Since the MicroFIT programme was established by the Ontario Government through its agencies Ontario Hydro and Ontario Power Generation, the other party in the production contract is a very powerful business partner. Individual MicroFIT participants are dwarfed by the size and capacity of the grid managers to change in subtle ways the way the programme is managed. There are economic costs arising from the uncertainty inherent in how the political climate will change in the future.
Ontario Power Generation is breaking new ground with small scale local solar generation. Along with the producers, it too is learning as time goes by. They have to steer a narrow course to keep producers producing, and still control the adoption of the technology which could proceed at too fast a rate. It is inevitable that there will be adjustments to the programme as it develops in the early days. The result of many changes of policy has been to first encourage the formation of many small business enterprises to try to satisfy the demand for MicroFIT projects; this was followed by a major policy change that drove many of these new businesses out of the industry. One of the costs for some producers whose installer no longer exists has been to find a new professional to maintain a system that was installed by someone else. This is not always an easy task.
It is very unlikely that the OPG would cancel contracts for no good reason. This would leave a legal liability for compensation for costs incurred, particularly as very few installations will after 5 years have achieved even a simple payback of capital outlay. However, it stands as a reasonable risk with very low probability of actually happening. What is more likely to happen is a change in the details of the climate in which we produce power. Regulation might make it harder to produce power profitably, causing many owners to voluntarily switch power production from the grid to off-grid status. The tax situation might change, reducing income to producers, or making it harder for producers to deduct expenses against that part of their business income.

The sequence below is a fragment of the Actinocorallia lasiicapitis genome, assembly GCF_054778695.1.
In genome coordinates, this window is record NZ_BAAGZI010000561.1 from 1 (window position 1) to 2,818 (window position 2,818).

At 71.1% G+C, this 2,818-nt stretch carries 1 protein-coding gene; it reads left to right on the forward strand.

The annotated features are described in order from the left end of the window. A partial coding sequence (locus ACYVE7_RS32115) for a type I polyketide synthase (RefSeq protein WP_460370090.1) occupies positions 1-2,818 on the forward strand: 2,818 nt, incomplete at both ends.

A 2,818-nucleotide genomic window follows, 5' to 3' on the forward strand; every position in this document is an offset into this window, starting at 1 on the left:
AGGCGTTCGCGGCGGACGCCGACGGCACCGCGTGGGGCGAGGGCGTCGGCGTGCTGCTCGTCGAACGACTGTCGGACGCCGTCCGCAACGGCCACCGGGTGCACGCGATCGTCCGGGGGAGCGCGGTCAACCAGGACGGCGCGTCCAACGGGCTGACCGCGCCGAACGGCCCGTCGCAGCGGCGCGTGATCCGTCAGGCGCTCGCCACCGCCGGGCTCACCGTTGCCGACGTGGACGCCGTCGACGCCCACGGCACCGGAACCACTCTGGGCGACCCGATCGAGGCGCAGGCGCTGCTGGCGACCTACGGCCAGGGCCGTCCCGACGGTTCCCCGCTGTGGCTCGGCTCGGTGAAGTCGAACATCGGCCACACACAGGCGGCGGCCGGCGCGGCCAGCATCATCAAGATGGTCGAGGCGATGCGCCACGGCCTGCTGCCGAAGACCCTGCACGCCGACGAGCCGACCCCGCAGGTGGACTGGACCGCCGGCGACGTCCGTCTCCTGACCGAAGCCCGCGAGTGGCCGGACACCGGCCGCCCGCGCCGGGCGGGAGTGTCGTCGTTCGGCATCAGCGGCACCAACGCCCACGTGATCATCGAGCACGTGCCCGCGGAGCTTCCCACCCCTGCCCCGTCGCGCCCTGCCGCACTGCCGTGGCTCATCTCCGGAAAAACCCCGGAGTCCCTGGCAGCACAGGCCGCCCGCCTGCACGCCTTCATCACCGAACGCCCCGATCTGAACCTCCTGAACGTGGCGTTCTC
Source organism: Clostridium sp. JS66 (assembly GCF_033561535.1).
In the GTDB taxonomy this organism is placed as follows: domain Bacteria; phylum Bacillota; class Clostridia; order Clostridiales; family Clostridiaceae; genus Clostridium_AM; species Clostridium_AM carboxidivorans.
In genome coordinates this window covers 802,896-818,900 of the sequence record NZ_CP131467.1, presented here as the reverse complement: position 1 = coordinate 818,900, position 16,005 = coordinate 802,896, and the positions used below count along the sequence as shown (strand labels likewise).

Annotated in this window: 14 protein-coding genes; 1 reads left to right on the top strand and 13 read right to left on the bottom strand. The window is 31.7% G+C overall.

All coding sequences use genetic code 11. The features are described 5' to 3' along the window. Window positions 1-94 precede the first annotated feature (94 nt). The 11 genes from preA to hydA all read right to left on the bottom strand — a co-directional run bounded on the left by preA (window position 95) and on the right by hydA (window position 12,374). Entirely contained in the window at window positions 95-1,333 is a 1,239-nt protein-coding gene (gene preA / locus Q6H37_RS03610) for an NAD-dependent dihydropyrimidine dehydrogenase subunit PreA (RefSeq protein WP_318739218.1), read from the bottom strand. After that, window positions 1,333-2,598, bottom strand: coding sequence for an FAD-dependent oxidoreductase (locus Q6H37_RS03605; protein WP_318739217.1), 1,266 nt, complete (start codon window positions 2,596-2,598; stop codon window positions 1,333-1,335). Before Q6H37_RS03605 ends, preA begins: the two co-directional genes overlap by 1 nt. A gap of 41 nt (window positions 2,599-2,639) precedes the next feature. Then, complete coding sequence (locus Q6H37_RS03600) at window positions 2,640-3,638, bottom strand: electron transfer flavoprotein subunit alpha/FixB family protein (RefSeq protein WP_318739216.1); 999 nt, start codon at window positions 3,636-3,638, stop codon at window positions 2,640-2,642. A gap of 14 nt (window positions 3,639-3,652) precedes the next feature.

The longer it takes to generate income from an installation, the more distant the horizon for simple payback.
One factor which is being implemented in Australia is that of requiring inverters and systems to be zero export capable. In brief, this means that the grid can control how much power can be sent into the grid from an individual array. It might be a really sunny day and the array is capable of putting 10 kilowatt-hours into the grid, but this can be throttled by the grid in conditions where renewable sources are producing too much in the aggregate for the local grid to manage. And a throttled delivery means that a definite crimp is put in the ability of a producer to get a payback from his investment.
The power is not lost, of course. Inverters which are "zero export" capable are generally also capable of diverting the surplus in other directions, such as battery storage, making the produced power available for domestic consumption, but not delivery, in a later time frame. But this requires additional investment in expensive batteries, increasing risk and also costs of monitoring.
Is it possible that we will see this in Canada? Anything is possible, but I have not heard anything at this point in time.